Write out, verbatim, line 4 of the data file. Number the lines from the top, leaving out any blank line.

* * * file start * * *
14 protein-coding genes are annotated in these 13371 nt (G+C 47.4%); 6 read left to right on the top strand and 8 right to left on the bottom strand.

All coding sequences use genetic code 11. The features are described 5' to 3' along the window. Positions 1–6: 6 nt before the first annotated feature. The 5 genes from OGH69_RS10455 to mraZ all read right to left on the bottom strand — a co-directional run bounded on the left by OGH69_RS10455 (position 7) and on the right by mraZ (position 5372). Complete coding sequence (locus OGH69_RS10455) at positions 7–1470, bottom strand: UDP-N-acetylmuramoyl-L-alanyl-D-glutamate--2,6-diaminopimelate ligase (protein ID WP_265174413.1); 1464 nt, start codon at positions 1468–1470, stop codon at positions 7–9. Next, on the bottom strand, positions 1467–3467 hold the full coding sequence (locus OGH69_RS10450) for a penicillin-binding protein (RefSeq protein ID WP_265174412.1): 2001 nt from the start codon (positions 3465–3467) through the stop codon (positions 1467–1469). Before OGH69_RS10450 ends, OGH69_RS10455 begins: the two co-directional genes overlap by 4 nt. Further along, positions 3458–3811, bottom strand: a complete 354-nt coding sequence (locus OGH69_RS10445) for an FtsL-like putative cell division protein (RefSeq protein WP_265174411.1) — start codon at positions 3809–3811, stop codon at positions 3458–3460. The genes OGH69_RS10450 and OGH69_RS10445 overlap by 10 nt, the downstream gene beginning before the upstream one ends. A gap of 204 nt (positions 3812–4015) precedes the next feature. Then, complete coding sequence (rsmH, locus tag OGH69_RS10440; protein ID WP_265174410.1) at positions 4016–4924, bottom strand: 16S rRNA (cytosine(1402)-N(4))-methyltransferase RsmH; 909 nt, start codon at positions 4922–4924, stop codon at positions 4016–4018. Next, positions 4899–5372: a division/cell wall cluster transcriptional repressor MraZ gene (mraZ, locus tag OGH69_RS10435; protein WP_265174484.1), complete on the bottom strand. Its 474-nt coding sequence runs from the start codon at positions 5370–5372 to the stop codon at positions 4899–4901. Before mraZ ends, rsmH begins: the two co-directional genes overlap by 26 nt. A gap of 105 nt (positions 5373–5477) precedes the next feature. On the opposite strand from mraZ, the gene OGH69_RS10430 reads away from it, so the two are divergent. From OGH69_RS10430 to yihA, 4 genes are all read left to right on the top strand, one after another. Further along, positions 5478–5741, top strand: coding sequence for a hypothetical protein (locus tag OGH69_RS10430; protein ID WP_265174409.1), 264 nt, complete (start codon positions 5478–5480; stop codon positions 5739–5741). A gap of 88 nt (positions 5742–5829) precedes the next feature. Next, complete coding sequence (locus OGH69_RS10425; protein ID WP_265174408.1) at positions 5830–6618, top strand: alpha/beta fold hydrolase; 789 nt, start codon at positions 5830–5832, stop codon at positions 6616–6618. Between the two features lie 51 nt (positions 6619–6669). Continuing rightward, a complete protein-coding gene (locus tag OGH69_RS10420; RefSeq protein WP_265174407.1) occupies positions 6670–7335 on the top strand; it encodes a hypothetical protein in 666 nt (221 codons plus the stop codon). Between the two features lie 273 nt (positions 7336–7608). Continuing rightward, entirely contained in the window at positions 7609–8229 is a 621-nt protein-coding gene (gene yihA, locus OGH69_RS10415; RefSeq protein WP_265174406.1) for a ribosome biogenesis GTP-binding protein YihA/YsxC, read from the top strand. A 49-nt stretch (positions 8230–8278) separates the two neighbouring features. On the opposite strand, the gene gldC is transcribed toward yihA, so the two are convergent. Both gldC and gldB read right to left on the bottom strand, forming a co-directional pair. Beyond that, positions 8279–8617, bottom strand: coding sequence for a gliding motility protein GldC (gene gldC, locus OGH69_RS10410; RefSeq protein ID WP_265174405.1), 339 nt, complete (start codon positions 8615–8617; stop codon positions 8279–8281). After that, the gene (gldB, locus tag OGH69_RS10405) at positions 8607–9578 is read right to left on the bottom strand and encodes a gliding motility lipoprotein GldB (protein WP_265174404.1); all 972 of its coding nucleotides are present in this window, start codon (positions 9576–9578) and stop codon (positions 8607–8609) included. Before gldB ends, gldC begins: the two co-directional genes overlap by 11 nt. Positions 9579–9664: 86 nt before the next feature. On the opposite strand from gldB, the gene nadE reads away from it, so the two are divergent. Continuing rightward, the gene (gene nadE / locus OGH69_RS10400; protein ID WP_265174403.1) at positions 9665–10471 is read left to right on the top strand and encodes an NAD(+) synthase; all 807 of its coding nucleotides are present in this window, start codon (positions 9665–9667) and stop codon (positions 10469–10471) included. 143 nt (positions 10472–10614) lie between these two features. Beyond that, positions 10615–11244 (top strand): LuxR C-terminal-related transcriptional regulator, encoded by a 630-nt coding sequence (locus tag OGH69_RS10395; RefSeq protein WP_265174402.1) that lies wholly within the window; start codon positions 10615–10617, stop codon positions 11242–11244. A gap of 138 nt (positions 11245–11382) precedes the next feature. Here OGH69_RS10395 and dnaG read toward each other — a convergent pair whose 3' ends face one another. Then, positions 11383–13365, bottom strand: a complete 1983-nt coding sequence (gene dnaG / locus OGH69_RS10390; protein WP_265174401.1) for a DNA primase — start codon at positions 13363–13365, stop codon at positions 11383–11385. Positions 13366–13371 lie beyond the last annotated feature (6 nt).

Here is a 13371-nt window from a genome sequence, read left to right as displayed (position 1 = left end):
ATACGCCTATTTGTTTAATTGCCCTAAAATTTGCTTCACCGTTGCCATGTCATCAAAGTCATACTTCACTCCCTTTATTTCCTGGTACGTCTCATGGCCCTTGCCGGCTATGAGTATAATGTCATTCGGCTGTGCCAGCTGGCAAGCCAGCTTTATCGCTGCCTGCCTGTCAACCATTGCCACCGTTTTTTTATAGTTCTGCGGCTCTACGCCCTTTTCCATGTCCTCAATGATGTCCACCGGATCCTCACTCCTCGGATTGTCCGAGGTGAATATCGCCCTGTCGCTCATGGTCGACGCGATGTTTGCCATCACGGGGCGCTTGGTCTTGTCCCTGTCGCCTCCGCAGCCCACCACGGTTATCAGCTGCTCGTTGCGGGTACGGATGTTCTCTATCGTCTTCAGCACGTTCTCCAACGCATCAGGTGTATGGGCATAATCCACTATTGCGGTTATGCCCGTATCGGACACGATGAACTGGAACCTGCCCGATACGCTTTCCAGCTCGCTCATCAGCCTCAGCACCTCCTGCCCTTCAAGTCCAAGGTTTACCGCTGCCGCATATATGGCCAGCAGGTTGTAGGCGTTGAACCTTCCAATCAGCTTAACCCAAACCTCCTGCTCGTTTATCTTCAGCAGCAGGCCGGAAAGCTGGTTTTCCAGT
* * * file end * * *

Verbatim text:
ATACGCCTATTTGTTTAATTGCCCTAAAATTTGCTTCACCGTTGCCATGTCATCAAAGTCATACTTCACTCCCTTTATTTCCTGGTACGTCTCATGGCCCTTGCCGGCTATGAGTATAATGTCATTCGGCTGTGCCAGCTGGCAAGCCAGCTTTATCGCTGCCTGCCTGTCAACCATTGCCACCGTTTTTTTATAGTTCTGCGGCTCTACGCCCTTTTCCATGTCCTCAATGATGTCCACCGGATCCTCACTCCTCGGATTGTCCGAGGTGAATATCGCCCTGTCGCTCATGGTCGACGCGATGTTTGCCATCACGGGGCGCTTGGTCTTGTCCCTGTCGCCTCCGCAGCCCACCACGGTTATCAGCTGCTCGTTGCGGGTACGGATGTTCTCTATCGTCTTCAGCACGTTCTCCAACGCATCAGGTGTATGGGCATAATCCACTATTGCGGTTATGCCCGTATCGGACACGATGAACTGGAACCTGCCCGATACGCTTTCCAGCTCGCTCATCAGCCTCAGCACCTCCTGCCCTTCAAGTCCAAGGTTTACCGCTGCCGCATATATGGCCAGCAGGTTGTAGGCGTTGAACCTTCCAATCAGCTTAACCCAAACCTCCTGCTCGTTTATCTTCAGCAGCAGGCCGGAAAGCTGGTTTTCCAGT